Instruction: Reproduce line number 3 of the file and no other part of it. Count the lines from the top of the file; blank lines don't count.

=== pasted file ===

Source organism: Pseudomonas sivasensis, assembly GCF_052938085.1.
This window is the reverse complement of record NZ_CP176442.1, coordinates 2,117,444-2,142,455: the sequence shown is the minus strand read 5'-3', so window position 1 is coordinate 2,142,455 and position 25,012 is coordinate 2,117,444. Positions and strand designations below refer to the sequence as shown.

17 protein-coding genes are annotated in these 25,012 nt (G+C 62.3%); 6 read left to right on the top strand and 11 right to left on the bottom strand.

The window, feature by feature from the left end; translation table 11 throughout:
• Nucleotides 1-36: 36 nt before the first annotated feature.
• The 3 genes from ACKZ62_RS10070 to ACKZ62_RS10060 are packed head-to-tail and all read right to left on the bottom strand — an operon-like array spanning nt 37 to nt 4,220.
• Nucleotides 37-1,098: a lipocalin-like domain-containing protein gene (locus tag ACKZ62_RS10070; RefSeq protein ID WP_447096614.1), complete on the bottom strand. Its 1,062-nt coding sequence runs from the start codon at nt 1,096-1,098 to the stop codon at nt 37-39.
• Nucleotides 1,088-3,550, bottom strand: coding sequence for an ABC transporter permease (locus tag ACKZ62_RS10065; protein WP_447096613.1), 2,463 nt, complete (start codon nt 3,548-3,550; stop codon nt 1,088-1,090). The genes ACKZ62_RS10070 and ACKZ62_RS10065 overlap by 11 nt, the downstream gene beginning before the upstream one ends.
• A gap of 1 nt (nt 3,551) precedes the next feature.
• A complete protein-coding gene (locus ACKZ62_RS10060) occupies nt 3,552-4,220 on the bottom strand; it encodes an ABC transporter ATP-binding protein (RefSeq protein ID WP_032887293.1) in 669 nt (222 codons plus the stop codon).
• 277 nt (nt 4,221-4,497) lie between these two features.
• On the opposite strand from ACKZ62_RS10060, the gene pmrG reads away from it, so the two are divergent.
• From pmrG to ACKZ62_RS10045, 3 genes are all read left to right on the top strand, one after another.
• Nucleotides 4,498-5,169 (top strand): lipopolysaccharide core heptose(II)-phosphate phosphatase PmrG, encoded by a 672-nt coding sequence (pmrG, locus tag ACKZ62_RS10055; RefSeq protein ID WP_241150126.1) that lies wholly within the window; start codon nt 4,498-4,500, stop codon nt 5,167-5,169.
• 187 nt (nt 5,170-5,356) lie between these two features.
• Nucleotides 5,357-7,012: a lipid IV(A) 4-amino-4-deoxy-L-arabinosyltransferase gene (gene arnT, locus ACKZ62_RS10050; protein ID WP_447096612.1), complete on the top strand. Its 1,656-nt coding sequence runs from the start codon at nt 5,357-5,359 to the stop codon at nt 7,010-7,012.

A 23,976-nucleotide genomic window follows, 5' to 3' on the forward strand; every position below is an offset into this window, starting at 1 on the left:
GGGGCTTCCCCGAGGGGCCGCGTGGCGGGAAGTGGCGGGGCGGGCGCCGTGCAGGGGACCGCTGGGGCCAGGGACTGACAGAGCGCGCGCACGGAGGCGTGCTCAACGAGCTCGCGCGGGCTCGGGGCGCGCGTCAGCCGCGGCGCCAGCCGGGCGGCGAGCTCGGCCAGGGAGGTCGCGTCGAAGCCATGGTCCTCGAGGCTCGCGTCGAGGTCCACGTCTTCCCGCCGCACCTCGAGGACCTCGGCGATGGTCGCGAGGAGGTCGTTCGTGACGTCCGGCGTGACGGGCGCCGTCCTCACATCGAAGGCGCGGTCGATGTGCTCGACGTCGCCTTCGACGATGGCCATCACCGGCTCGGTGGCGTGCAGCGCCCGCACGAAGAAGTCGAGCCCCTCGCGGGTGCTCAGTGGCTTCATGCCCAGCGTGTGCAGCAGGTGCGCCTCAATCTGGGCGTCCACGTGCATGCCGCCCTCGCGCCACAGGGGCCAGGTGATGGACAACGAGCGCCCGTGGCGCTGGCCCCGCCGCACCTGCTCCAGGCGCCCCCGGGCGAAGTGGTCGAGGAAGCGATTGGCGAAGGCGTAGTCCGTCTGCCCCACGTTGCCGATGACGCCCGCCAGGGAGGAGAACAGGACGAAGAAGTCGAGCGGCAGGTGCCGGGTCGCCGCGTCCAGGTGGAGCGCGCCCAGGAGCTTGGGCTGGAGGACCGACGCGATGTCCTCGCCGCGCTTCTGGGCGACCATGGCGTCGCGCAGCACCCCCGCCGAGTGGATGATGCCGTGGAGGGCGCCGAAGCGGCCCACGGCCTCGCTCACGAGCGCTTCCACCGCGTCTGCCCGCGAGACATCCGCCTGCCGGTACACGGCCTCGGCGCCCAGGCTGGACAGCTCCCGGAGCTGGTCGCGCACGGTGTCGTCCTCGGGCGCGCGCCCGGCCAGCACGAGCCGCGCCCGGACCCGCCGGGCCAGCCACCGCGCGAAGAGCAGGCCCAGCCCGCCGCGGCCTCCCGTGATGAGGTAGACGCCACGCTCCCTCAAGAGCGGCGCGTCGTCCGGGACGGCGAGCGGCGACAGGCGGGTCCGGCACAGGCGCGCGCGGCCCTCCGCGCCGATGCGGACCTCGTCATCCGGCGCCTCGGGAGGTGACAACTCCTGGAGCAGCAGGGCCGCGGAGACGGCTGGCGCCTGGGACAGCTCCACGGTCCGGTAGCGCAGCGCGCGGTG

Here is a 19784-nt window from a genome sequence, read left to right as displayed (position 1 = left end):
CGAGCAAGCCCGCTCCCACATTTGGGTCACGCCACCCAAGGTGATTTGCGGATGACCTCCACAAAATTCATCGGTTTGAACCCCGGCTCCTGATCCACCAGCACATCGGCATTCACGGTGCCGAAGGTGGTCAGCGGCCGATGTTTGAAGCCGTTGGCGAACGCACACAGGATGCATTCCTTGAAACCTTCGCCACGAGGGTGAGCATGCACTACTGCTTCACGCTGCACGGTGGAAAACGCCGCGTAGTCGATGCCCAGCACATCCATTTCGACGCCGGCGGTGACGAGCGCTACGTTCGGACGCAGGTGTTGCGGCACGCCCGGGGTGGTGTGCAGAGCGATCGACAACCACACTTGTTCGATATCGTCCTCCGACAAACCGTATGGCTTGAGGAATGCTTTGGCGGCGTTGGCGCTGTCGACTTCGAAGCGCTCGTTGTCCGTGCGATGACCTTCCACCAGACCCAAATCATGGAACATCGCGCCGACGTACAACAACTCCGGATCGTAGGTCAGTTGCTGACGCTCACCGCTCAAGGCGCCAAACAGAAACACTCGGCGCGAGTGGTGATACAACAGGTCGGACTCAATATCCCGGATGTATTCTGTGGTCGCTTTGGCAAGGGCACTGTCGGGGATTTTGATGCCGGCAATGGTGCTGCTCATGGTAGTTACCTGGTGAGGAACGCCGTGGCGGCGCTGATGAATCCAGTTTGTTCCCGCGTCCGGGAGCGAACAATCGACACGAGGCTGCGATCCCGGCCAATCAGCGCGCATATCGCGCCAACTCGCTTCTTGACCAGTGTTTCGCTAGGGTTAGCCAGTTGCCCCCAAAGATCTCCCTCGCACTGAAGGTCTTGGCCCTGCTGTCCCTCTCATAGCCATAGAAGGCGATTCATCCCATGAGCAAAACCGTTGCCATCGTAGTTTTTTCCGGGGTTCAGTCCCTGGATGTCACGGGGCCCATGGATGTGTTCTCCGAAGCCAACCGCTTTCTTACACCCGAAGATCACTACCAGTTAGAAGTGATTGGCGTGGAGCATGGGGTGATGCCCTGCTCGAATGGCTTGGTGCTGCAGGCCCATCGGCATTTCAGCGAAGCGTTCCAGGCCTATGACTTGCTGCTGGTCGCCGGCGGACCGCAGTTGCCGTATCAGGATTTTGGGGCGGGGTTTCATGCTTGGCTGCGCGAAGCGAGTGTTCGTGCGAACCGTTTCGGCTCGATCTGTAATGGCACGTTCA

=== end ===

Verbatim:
17 protein-coding genes are annotated in these 25,012 nt (G+C 62.3%); 6 read left to right on the top strand and 11 right to left on the bottom strand.